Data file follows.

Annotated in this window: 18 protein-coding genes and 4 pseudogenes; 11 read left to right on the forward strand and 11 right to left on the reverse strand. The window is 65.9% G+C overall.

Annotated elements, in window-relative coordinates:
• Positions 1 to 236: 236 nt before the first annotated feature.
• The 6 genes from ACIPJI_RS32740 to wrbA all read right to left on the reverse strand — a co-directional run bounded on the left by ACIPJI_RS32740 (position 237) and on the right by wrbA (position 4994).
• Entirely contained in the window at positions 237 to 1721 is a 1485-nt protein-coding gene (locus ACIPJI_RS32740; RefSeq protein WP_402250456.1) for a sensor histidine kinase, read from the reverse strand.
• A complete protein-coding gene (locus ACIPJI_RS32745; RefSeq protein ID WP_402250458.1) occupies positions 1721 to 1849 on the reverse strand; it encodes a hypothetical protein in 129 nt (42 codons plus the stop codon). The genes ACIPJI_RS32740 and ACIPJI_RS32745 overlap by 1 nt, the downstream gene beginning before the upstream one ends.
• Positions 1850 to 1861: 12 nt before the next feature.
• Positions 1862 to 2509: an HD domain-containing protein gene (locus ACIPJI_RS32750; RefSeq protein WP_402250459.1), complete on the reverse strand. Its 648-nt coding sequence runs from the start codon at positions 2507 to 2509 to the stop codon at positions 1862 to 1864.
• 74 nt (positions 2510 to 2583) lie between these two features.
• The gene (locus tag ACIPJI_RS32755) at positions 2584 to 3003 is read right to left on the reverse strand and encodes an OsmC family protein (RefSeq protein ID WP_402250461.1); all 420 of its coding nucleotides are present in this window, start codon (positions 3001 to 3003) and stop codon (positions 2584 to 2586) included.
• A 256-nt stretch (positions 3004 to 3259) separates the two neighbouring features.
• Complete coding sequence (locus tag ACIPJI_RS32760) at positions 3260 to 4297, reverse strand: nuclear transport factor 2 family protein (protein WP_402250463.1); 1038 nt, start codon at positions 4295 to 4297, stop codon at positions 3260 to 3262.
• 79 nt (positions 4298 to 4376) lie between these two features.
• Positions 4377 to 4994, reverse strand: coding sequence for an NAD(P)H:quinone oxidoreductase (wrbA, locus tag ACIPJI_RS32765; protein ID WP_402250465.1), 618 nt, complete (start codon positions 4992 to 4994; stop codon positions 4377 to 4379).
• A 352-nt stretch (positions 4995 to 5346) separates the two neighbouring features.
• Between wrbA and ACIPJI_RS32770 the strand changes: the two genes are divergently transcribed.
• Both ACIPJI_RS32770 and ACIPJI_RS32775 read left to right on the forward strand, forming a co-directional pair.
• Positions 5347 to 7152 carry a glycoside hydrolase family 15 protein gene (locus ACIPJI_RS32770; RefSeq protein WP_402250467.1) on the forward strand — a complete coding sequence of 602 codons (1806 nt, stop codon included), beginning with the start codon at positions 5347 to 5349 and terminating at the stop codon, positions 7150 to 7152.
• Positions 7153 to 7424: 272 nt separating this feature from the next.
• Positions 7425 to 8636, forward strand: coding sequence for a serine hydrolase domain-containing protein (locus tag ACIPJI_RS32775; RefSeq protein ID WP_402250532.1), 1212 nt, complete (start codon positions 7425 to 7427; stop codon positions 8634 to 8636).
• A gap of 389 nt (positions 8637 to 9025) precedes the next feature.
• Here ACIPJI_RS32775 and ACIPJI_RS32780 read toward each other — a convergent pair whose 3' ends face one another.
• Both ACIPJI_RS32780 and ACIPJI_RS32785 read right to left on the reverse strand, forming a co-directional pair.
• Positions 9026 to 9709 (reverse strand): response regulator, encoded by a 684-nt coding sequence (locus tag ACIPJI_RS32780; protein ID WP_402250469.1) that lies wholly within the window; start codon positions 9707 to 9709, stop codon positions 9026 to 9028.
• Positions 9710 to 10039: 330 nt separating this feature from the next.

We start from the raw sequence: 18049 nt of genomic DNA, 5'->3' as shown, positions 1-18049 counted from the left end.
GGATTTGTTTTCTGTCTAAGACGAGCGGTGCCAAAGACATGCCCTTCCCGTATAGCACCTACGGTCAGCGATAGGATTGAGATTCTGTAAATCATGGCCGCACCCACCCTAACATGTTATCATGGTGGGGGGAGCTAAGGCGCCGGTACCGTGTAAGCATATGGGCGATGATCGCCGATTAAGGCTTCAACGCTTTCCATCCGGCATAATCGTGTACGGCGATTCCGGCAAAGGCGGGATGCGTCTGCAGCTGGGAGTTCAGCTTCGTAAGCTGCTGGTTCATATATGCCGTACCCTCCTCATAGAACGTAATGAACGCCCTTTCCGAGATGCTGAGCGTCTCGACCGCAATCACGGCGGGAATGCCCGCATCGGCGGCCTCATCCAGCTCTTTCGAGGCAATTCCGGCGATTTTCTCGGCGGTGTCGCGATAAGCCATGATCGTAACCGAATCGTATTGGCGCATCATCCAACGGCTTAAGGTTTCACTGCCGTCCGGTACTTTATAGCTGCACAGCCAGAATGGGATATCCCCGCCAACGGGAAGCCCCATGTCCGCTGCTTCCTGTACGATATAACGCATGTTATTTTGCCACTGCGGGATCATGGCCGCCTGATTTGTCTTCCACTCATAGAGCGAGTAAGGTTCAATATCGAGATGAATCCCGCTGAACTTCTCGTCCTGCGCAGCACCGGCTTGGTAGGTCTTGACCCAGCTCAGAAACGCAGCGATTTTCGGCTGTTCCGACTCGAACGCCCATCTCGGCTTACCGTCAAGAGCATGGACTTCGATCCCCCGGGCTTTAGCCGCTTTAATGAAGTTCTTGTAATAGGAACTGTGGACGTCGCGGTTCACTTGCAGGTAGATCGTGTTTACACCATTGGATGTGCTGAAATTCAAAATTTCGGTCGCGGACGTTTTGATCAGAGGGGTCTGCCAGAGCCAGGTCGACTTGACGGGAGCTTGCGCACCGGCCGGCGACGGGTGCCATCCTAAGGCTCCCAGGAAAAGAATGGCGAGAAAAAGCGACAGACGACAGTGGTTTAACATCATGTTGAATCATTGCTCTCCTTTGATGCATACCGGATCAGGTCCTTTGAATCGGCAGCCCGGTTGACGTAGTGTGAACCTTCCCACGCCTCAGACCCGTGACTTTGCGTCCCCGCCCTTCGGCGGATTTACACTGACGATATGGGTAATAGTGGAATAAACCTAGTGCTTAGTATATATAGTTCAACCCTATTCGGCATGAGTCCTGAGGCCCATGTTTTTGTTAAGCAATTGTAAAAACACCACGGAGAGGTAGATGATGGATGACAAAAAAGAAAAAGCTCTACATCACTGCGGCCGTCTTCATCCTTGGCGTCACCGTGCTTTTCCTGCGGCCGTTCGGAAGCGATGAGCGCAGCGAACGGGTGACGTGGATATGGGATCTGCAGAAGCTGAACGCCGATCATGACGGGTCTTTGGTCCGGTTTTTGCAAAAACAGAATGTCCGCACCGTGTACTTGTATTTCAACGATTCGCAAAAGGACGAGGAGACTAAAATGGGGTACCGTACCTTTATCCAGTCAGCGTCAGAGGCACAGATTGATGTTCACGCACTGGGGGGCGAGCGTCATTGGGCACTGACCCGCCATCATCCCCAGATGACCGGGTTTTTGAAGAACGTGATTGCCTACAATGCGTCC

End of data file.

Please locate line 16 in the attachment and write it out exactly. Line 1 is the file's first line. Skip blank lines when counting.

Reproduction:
• Between wrbA and ACIPJI_RS32770 the strand changes: the two genes are divergently transcribed.